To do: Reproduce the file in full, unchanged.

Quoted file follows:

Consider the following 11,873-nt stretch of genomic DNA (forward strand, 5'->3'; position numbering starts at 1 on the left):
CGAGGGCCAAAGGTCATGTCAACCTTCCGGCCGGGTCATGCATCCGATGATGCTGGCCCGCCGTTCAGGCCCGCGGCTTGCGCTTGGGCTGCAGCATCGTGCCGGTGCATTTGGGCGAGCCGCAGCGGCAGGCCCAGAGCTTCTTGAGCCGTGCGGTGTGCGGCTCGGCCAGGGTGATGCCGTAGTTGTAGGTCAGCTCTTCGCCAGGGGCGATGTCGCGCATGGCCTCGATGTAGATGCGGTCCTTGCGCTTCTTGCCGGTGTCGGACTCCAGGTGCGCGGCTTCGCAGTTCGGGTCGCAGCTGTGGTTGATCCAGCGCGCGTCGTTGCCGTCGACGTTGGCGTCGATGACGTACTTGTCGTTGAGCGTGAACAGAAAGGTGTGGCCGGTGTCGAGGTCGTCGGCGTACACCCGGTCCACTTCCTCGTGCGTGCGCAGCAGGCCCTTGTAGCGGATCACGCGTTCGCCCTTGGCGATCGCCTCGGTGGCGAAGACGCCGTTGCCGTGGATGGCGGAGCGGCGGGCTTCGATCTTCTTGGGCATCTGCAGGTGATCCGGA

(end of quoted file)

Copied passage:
Consider the following 11,873-nt stretch of genomic DNA (forward strand, 5'->3'; position numbering starts at 1 on the left):
CGAGGGCCAAAGGTCATGTCAACCTTCCGGCCGGGTCATGCATCCGATGATGCTGGCCCGCCGTTCAGGCCCGCGGCTTGCGCTTGGGCTGCAGCATCGTGCCGGTGCATTTGGGCGAGCCGCAGCGGCAGGCCCAGAGCTTCTTGAGCCGTGCGGTGTGCGGCTCGGCCAGGGTGATGCCGTAGTTGTAGGTCAGCTCTTCGCCAGGGGCGATGTCGCGCATGGCCTCGATGTAGATGCGGTCCTTGCGCTTCTTGCCGGTGTCGGACTCCAGGTGCGCGGCTTCGCAGTTCGGGTCGCAGCTGTGGTTGATCCAGCGCGCGTCGTTGCCGTCGACGTTGGCGTCGATGACGTACTTGTCGTTGAGCGTGAACAGAAAGGTGTGGCCGGTGTCGAGGTCGTCGGCGTACACCCGGTCCACTTCCTCGTGCGTGCGCAGCAGGCCCTTGTAGCGGATCACGCGTTCGCCCTTGGCGATCGCCTCGGTGGCGAAGACGCCGTTGCCGTGGATGGCGGAGCGGCGGGCTTCGATCTTCTTGGGCATCTGCAGGTGATCCGGA